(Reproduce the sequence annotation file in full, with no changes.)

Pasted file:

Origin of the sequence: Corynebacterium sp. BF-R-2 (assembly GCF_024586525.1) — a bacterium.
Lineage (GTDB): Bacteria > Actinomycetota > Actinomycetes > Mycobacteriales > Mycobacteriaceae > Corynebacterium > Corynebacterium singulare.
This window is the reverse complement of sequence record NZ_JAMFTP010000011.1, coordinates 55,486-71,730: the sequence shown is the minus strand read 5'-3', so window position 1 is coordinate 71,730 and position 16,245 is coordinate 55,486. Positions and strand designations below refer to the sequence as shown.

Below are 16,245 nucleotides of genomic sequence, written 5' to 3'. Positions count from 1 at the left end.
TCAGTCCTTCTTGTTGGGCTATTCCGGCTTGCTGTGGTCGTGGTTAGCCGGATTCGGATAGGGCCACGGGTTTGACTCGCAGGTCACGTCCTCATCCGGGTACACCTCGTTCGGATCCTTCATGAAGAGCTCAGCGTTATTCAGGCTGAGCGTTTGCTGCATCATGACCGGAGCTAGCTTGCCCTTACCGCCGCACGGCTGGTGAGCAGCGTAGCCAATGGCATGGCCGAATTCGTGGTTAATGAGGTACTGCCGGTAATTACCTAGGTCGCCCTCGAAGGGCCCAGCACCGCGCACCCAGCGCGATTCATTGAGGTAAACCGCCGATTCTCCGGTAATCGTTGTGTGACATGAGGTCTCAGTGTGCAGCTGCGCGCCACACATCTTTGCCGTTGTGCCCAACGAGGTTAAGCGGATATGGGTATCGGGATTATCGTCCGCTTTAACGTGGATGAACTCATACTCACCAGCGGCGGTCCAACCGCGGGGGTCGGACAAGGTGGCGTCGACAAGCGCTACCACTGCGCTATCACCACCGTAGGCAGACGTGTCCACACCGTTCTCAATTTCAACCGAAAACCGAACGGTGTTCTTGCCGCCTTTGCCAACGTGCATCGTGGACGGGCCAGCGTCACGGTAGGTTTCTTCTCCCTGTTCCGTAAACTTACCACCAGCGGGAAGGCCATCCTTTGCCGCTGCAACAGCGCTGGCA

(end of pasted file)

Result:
Origin of the sequence: Corynebacterium sp. BF-R-2 (assembly GCF_024586525.1) — a bacterium.
Lineage (GTDB): Bacteria > Actinomycetota > Actinomycetes > Mycobacteriales > Mycobacteriaceae > Corynebacterium > Corynebacterium singulare.
This window is the reverse complement of sequence record NZ_JAMFTP010000011.1, coordinates 55,486-71,730: the sequence shown is the minus strand read 5'-3', so window position 1 is coordinate 71,730 and position 16,245 is coordinate 55,486. Positions and strand designations below refer to the sequence as shown.

Below are 16,245 nucleotides of genomic sequence, written 5' to 3'. Positions count from 1 at the left end.
TCAGTCCTTCTTGTTGGGCTATTCCGGCTTGCTGTGGTCGTGGTTAGCCGGATTCGGATAGGGCCACGGGTTTGACTCGCAGGTCACGTCCTCATCCGGGTACACCTCGTTCGGATCCTTCATGAAGAGCTCAGCGTTATTCAGGCTGAGCGTTTGCTGCATCATGACCGGAGCTAGCTTGCCCTTACCGCCGCACGGCTGGTGAGCAGCGTAGCCAATGGCATGGCCGAATTCGTGGTTAATGAGGTACTGCCGGTAATTACCTAGGTCGCCCTCGAAGGGCCCAGCACCGCGCACCCAGCGCGATTCATTGAGGTAAACCGCCGATTCTCCGGTAATCGTTGTGTGACATGAGGTCTCAGTGTGCAGCTGCGCGCCACACATCTTTGCCGTTGTGCCCAACGAGGTTAAGCGGATATGGGTATCGGGATTATCGTCCGCTTTAACGTGGATGAACTCATACTCACCAGCGGCGGTCCAACCGCGGGGGTCGGACAAGGTGGCGTCGACAAGCGCTACCACTGCGCTATCACCACCGTAGGCAGACGTGTCCACACCGTTCTCAATTTCAACCGAAAACCGAACGGTGTTCTTGCCGCCTTTGCCAACGTGCATCGTGGACGGGCCAGCGTCACGGTAGGTTTCTTCTCCCTGTTCCGTAAACTTACCACCAGCGGGAAGGCCATCCTTTGCCGCTGCAACAGCGCTGGCA